Few of the International Monetary Fund’s annual reports on Australia have created any ripples in the national debate. This time is different. In two reports released last week, IMF staff weighed in boldly on everything from house prices to tax reform and our obsession with public debt – and their advice is quite unexpected.
The two reports could roughly be described as focusing on macro and micro issues respectively. The second is the more interesting one, dealing with house prices, productivity and tax reform – on which the IMF presents its own fearless blueprint, which includes scrapping negative gearing, cutting superannuation tax breaks, and raising the GST and widening its scope to include all consumer spending.
Of course, the IMF doesn’t have to win the next federal election.
But the first report also treads on toes in high places. On balance, the numbers are positive: it predicts that economic growth will average around 3 per cent over the next five years, although subdued commodity prices will see the recent decline in real incomes, in global terms, give way only to low growth. Overnight in Washington, the IMF released its latest World Economic Outlook, forecasting growth of 2.9 per cent in Australia next year – which, if correct, would be our best year since the peak of the mining boom in 2012.
But the tone of the IMF’s comments is anything but positive. Perhaps the IMF team knows that its predecessors have made similar forecasts for years, yet Australia’s growth has got stuck in low gear: since the global financial crisis it has averaged less than 1 per cent per head, or 2.5 per cent overall. And we are at best only halfway through a colossal bust in mining investment, we are about to lose our car industry, and our exports are heavily dependent on that increasingly unsteady skyscraper, China.
“While Australia’s vulnerabilities are low, the risks are skewed downwards,” the IMF warns. “Domestic demand could pick up more slowly than expected, a house price correction could knock confidence and demand, and external risks – a sharper China slowdown, or more volatile global financial conditions – could trigger or amplify those risks.”
Lots of analysts here are saying that too. What makes the IMF’s report different is that it argues that to reduce those risks, Australia should:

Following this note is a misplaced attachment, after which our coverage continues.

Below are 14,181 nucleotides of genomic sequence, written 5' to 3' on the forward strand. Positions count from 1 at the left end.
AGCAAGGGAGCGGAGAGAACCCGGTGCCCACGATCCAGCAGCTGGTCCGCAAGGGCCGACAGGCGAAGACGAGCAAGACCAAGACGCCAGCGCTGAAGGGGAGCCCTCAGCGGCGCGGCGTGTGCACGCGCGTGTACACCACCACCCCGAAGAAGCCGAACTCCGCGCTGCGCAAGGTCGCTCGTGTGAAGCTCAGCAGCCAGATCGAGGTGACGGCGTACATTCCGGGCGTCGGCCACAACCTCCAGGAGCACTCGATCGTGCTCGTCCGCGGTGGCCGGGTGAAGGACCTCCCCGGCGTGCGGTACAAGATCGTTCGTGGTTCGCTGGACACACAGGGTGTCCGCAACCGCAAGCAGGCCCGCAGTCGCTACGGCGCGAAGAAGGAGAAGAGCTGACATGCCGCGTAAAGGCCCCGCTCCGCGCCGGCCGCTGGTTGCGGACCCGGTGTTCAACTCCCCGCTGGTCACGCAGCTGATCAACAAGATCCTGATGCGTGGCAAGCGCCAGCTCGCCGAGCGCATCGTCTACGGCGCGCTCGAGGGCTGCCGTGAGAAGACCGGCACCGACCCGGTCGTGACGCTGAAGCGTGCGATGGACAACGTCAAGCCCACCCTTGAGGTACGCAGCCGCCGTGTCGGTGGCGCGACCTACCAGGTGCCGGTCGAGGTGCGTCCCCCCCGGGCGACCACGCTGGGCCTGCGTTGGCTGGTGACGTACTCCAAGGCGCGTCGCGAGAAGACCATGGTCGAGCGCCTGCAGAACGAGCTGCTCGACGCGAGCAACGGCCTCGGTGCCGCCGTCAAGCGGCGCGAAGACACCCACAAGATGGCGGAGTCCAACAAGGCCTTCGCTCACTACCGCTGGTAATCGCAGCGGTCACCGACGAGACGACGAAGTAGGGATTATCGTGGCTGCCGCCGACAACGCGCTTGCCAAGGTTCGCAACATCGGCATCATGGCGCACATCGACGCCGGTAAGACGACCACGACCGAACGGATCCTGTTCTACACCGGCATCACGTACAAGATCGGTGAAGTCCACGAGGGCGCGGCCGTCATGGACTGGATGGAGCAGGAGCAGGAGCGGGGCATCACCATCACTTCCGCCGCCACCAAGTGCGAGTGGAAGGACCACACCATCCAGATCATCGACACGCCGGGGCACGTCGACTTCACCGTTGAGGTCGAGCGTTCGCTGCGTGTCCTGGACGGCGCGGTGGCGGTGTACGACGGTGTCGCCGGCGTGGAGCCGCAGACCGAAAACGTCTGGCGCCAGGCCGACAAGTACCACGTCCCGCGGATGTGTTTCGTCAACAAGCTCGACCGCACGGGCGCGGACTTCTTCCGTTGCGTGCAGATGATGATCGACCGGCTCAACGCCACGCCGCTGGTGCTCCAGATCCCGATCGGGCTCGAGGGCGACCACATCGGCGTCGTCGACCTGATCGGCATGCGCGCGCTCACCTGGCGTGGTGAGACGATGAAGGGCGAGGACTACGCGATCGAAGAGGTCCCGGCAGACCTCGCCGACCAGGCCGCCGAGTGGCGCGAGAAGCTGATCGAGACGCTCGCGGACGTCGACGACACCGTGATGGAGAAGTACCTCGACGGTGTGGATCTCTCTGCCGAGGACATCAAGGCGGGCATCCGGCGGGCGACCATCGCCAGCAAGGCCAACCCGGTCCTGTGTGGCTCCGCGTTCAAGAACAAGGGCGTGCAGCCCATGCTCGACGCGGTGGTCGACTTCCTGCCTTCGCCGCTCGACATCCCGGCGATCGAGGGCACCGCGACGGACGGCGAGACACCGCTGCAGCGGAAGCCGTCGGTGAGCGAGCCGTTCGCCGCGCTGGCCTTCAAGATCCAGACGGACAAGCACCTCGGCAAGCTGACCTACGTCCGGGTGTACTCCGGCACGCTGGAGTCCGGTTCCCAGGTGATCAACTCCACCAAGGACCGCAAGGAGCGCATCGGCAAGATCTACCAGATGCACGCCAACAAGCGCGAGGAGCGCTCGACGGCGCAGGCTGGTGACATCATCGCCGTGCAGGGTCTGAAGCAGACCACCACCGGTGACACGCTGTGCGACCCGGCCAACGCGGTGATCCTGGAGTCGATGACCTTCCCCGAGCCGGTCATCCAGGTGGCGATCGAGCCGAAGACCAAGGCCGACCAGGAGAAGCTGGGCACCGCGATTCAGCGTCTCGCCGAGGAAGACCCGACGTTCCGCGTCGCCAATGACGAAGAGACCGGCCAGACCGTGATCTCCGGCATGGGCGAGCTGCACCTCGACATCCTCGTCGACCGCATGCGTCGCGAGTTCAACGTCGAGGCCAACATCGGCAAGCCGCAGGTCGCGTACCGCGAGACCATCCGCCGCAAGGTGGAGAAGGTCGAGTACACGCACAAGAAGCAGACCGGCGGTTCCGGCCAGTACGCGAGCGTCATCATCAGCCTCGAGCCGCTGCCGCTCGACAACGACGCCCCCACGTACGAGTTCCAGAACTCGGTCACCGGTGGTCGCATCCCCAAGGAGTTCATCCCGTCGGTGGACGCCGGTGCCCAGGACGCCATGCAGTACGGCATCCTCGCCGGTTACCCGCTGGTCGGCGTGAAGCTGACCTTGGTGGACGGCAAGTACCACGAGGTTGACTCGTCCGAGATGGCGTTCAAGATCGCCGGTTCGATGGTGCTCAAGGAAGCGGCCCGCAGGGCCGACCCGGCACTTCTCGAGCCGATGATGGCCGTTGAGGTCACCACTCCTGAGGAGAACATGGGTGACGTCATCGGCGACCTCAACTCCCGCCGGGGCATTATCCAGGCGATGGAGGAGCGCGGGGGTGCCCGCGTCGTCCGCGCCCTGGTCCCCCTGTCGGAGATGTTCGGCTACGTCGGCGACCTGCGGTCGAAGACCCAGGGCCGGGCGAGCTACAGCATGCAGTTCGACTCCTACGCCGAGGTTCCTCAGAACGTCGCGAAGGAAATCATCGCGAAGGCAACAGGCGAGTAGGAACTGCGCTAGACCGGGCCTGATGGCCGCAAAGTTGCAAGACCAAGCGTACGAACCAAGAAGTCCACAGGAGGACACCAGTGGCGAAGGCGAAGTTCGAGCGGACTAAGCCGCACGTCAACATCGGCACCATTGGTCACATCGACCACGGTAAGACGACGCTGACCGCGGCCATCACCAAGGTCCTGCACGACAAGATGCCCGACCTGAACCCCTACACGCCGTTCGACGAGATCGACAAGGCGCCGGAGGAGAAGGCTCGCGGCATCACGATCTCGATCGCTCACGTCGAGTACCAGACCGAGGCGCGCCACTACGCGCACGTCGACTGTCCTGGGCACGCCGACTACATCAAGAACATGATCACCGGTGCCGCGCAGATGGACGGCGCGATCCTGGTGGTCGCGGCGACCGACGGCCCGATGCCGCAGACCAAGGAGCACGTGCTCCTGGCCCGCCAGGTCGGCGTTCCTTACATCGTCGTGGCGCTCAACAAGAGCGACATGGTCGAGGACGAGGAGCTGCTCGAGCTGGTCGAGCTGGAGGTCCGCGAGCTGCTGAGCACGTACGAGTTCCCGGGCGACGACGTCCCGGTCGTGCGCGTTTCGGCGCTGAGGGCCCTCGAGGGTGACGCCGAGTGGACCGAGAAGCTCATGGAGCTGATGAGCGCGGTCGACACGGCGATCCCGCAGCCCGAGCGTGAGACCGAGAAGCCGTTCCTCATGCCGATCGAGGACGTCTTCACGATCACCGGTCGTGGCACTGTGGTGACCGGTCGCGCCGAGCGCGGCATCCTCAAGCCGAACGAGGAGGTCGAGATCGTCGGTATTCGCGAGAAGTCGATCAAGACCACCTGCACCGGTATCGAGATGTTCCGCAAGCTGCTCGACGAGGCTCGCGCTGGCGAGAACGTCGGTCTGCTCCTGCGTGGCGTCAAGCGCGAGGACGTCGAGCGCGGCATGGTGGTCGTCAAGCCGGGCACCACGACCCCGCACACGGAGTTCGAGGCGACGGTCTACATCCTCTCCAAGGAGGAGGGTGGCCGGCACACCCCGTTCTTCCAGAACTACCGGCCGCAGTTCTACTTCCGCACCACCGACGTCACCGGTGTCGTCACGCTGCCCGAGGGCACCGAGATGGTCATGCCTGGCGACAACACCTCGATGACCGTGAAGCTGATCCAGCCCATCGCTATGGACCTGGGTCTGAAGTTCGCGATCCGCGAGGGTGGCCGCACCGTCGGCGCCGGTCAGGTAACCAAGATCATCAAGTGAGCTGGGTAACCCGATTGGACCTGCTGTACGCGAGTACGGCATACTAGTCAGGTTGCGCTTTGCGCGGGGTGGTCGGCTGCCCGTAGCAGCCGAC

- Stop getting so fussed about budget deficits, and instead step up the pace of investment in infrastructure to give a stimulus to the economy – while also reforming the way we choose infrastructure projects so that the choice is made on economic criteria, not political ones.
- Bite the bullet on tax reform, broaden the base of income tax and the GST, end negative gearing and reduce other tax breaks for housing – and use the revenue to reduce company tax, scrap state taxes on business, reduce income tax, invest in roads and rail, and reduce the deficit.
- Reform federal–state finances to give the states more autonomy, and reduce Canberra’s interference in state issues.
- Require banks to set aside more capital to ensure their future stability, and pressure them to reduce interest-only loans and lending to housing investors.
You don’t hear suggestions like that from the bank economists who dominate economic debate here. Some speculate that the IMF may be voicing publicly ideas the Treasury and the Reserve Bank have put to it privately. If Treasury did suggest that Australia should “slow the pace of fiscal consolidation” to lift investment in infrastructure, that would be a big policy shift, at federal and state level.
In the past, federal and state treasuries have fought turf wars to stop Infrastructure Australia and its state counterparts from developing into independent umpires that can run the ruler over investments that their own governments have promised. Here, the IMF’s advice is clear: we need them to be the umpires, if our increased investment is not to be wasted on big politically chosen projects like… (well, you can fill in the gap, there are so many to choose from).
The staff report estimates that on current plans, Commonwealth and state fiscal consolidation over the next three years will amount to 0.7 per cent of GDP a year, in effect withdrawing $12 billion a year from economic activity. It argues for a change of fiscal tack: